The grandfather of Texas Hold’em, this list couldn’t be complete without Doyle Brunson, a man who simply defines the term “poker legend”.

His remarkable reputation is earned not only through his skill, which is significant despite his comparatively modest earnings, but through the longevity of his career, his relationship with other players, pleasant demeanor, and willingness to teach the younger generation.

Since his career has spanned over 50 years, he represents a generation of players who participated in the game before players were multi-millionaire celebrities and even during a period where the only games you could win a sizeable amount of money at were organized by local gangsters. In fact, the former school headmaster has admitted to having a gun pulled on him on numerous occasions during the early days of his career.

It’s impossible to think what the game of Texas Hold’em would be without Brunson’s most notable achievement away from the tables: his book “Super/System”, which did more to popularize the game upon being published than any other book before. In it, Brunson selflessly drew back the curtains on the thought processes that drive the successful poker player’s decisions, causing shockwaves through the industry, and earning the big Texan an army of admirers.

Despite his age, Brunson is still a fixture in the live poker circuit and is tied with Johnny Chan and Phil Ivey for the second-most WSOP bracelets.

Daniel Negreanu


(Source: Thehendonmob)

All Time Money List Current Rank: 1st

Best Live Cash: $8,288,001 ($1,000,000 NLHE – The Big One for One Drop – WSOP 2014)

WSOP Bracelets: 6

WSOP Money Finishes: 103

Total Live Earnings: $36,546,094

As a 16-year old, Daniel “Kid Poker” Negreanu threw himself into his pursuit of becoming a professional snooker player, frequenting Toronto’s bars and rubbing shoulders with the kind of influences that saw him lured into the world of gambling.

Fortunately for the teenage son of Romanian immigrants, Negreanu showed not only a phenomenal capacity for understanding the nuances of poker but also the maturity not to lose himself in a potentially unsavory scene despite dropping out of high school to dedicate himself entirely to poker.

Until the age of 22, Negreanu sought illegal games in the greater Toronto area and eventually decided to move to Las Vegas where he could chase his childhood dream of becoming wealthy. Things did not go according to plan, however, and the bankrupt Negreanu returned home less than half a year after making the move.

His return to Vegas saw him usher in the most lucrative poker streak in the history of the game. Early success at the 1998 WSOP, winning $169,460 at the $2,000 Pot Limit Hold’em event and becoming the youngest-ever bracelet winner in the process (a title he held for seven years), laid the foundation for unprecedented financial success.

He became an inspiration to many in 2001 when he made some very public lifestyle changes that allowed him to become even more focused on winning, admitting to a drinking problem and financial mismanagement.

A list of his tournament winnings reads like a poker player’s wildest dream, having cashed for over $1m in six separate events (one being for a total of $8m when he won second place in the 2014 WSOP’s The Big One for One Drop tournament).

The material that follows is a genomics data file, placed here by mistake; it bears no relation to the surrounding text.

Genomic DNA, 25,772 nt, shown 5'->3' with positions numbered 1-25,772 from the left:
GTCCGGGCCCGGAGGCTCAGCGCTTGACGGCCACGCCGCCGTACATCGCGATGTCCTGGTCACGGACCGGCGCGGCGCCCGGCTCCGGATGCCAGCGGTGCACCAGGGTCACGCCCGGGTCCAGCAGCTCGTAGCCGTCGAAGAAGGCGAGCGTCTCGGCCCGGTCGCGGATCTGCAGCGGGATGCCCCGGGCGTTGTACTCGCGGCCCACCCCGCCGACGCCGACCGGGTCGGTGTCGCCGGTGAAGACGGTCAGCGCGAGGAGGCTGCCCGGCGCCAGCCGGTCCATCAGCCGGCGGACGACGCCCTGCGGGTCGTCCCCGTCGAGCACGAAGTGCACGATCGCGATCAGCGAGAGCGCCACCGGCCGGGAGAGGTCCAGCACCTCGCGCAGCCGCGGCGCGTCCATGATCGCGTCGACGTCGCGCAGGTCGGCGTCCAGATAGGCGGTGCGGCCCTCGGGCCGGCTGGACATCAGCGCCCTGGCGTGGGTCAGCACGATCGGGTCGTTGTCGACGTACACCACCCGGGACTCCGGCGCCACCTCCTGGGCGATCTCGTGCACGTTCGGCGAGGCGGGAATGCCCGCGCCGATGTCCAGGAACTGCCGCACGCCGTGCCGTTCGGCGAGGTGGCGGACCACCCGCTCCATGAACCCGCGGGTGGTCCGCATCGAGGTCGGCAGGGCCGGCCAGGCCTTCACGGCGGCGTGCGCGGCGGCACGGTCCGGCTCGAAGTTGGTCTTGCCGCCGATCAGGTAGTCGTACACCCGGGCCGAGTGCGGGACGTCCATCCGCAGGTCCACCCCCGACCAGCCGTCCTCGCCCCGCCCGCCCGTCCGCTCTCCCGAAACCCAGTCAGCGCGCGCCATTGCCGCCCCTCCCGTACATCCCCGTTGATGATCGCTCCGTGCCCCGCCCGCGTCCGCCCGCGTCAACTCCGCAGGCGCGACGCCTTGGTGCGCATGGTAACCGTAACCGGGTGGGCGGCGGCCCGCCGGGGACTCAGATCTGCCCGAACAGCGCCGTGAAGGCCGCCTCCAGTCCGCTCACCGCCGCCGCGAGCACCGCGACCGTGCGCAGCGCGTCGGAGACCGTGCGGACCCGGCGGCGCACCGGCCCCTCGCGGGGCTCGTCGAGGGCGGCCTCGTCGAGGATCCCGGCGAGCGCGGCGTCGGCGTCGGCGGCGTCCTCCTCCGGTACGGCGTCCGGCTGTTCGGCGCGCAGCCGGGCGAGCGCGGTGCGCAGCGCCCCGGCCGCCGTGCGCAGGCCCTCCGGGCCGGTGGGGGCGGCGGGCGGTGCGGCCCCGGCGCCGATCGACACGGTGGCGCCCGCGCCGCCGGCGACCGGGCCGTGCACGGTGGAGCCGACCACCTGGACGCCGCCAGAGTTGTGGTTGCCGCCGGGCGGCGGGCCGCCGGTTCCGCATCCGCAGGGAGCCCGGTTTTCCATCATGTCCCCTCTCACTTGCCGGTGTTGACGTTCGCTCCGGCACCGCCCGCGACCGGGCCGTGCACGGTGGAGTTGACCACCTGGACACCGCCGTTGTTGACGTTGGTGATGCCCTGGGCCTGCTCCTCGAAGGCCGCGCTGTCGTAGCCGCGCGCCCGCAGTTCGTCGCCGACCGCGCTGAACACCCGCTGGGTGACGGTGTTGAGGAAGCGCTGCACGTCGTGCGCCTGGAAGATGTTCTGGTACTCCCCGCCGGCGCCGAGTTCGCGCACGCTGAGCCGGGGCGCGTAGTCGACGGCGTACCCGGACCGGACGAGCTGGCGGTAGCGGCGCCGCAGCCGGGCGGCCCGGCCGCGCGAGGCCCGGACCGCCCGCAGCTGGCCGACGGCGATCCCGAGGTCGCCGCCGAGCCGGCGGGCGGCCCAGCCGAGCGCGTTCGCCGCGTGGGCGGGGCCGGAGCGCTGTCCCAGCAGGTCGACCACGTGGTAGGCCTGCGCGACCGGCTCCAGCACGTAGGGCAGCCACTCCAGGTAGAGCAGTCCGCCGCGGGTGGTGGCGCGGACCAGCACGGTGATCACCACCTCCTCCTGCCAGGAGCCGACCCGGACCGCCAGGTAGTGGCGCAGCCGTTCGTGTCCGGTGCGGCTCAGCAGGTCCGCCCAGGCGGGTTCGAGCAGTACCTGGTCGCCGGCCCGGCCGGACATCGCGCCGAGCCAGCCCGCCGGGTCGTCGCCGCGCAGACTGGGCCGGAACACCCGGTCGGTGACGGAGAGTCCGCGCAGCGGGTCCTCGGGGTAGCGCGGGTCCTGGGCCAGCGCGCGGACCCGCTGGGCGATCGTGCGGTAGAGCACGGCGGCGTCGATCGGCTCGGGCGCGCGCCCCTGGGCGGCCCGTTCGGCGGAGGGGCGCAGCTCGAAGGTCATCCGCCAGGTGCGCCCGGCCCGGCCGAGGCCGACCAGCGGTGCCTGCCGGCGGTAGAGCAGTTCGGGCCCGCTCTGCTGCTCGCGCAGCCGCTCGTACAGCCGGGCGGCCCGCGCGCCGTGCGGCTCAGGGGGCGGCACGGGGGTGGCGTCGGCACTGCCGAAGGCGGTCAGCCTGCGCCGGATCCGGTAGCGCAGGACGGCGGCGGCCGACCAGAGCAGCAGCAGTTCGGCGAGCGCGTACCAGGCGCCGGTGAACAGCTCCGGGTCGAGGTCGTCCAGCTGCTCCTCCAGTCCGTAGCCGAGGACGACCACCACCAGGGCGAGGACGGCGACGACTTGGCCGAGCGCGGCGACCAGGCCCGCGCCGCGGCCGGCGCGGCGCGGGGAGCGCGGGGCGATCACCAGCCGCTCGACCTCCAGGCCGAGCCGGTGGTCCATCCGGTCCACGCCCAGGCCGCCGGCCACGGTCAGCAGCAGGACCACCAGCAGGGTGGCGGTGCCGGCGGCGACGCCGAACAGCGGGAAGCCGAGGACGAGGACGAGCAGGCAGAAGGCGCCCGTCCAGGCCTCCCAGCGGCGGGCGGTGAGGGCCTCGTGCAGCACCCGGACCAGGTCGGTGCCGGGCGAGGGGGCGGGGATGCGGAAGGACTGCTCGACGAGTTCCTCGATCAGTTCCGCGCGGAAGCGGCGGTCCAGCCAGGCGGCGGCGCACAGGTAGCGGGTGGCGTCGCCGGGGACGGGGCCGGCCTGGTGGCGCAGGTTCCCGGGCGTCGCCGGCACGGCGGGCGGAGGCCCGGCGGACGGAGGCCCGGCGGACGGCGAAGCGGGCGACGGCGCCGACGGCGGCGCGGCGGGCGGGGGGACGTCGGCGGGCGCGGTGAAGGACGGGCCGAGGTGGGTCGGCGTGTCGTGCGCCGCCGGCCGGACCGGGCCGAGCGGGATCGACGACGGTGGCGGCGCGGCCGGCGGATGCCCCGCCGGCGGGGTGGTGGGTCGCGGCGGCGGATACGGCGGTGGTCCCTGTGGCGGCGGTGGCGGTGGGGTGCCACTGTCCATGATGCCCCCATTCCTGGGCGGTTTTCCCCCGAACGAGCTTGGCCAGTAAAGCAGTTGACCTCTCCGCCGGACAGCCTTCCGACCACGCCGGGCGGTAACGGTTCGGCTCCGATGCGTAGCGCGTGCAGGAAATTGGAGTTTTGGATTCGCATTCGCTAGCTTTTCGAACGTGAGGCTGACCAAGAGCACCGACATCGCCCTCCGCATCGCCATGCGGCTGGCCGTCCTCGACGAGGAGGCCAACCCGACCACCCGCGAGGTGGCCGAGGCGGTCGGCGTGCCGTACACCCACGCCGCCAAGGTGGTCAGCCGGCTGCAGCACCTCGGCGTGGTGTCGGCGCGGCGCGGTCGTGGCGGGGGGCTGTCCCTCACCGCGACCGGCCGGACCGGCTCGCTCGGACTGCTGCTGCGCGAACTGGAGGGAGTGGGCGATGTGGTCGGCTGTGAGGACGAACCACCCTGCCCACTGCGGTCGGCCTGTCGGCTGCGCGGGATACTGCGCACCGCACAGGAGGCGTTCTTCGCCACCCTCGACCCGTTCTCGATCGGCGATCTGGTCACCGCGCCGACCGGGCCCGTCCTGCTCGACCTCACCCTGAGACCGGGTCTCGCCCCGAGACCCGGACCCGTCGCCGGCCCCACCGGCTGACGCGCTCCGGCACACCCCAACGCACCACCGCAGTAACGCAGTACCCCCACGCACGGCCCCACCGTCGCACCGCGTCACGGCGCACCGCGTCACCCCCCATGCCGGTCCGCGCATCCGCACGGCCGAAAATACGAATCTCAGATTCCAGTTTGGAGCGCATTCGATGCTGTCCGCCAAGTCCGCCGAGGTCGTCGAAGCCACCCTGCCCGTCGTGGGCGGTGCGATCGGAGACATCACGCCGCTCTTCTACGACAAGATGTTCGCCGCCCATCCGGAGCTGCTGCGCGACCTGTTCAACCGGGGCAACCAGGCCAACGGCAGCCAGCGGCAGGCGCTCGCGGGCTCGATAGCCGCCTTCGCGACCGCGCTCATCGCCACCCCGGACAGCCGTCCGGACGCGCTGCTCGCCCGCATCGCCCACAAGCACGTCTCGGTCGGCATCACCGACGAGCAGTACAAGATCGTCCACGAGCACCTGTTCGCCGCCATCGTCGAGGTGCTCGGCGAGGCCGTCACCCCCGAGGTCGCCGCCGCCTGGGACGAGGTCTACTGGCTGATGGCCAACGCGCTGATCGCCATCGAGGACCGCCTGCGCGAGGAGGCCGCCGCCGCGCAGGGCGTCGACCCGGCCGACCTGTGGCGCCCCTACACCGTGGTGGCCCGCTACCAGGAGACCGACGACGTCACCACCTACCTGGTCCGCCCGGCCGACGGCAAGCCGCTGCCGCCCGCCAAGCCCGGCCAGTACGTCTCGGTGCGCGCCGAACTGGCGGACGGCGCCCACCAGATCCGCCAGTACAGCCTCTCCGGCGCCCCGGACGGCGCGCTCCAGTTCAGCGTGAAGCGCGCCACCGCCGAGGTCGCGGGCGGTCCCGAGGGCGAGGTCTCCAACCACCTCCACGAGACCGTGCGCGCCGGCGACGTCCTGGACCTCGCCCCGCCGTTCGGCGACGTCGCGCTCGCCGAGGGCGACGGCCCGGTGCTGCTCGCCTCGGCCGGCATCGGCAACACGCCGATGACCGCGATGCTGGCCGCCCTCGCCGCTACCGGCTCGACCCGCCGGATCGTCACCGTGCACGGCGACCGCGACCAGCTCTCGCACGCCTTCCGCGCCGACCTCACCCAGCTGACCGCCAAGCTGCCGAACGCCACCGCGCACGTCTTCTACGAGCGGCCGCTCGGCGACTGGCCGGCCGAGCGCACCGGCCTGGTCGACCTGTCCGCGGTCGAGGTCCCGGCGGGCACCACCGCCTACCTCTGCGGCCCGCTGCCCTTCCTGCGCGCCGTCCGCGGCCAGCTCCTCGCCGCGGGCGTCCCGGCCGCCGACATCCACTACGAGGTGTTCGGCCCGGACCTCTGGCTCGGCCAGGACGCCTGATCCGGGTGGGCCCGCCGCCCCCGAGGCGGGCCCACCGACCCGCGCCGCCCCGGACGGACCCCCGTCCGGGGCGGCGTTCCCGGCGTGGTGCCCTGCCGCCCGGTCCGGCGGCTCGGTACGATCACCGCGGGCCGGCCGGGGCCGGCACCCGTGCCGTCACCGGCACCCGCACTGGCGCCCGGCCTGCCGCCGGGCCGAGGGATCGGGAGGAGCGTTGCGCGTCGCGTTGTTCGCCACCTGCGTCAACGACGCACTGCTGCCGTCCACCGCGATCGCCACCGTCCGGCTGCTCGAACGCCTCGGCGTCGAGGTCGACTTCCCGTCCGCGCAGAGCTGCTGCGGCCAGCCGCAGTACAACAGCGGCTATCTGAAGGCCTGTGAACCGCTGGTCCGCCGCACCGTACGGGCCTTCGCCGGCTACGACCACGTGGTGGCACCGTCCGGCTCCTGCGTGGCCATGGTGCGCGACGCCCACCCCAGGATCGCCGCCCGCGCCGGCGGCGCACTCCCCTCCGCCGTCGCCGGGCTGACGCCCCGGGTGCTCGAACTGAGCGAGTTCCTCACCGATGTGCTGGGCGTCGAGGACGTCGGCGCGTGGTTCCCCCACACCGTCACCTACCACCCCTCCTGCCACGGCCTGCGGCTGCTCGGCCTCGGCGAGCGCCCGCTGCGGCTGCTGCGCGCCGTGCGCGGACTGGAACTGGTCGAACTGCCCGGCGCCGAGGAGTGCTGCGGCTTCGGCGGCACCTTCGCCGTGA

Regularly referred to as one of the friendliest and most pleasant players to have at your table, Negreanu is a beloved figure in the poker world and idolized by thousands of fans and peers.

Chip Reese


(Source: Thehendonmob)

All Time Money List Current Rank: 265th

Best Live Cash: $1,784,640 ($ 50,000 H.O.R.S.E. – WSOP 2006)

WSOP Bracelets: 3

WSOP Money Finishes: 23

Total Live Earnings: $3,986,080

David “Chip” Reese’s introduction into the world of poker is the stuff that myths are made of. In 1974, Reese was on his way to Stanford University to study law and opted to spend his summer in Las Vegas before the start of his first semester.

Already an accomplished poker player, having schooled both classmates and professors at Dartmouth where he did his undergraduate degree in economics, the 23-year old amassed winnings totaling $100,000 by the time he was to start attending classes in California.

Unsurprisingly, this was enough motivation for the youngster to postpone his studies indefinitely – a decision that the world of poker is all the richer for.

Over the next decade, Reese established himself as the undisputed master of Seven-Card Stud and earned such a reputation that Doyle Brunson asked him to contribute a chapter in his seminal poker book “Super/System.”

Reese’s poker career took the back seat to his job as the cardroom manager at the Bellagio – a vocation that allowed him to spend more time with his family, to whom he was extremely devoted.

It was only at the urging of his children that Reese took up tournament play again in 2004 as they wanted to see their father compete on television. In the three years that followed, Reese achieved phenomenal success in both the WSOP and the WPT, regularly outplaying established and rising poker luminaries.

His playing style was typified by his affability, gentleness, calmness under pressure, and his ability to manage his emotions. To this day, none of his opponents could ever claim to have seen him succumb to tilt.

Reese passed away in his sleep in 2007, his death officially attributed to the effects of pneumonia. Upon hearing the news of his friend’s death, poker legend Doyle Brunson is quoted as saying: “He’s certainly the best poker player that ever lived,” a statement that few would disagree with.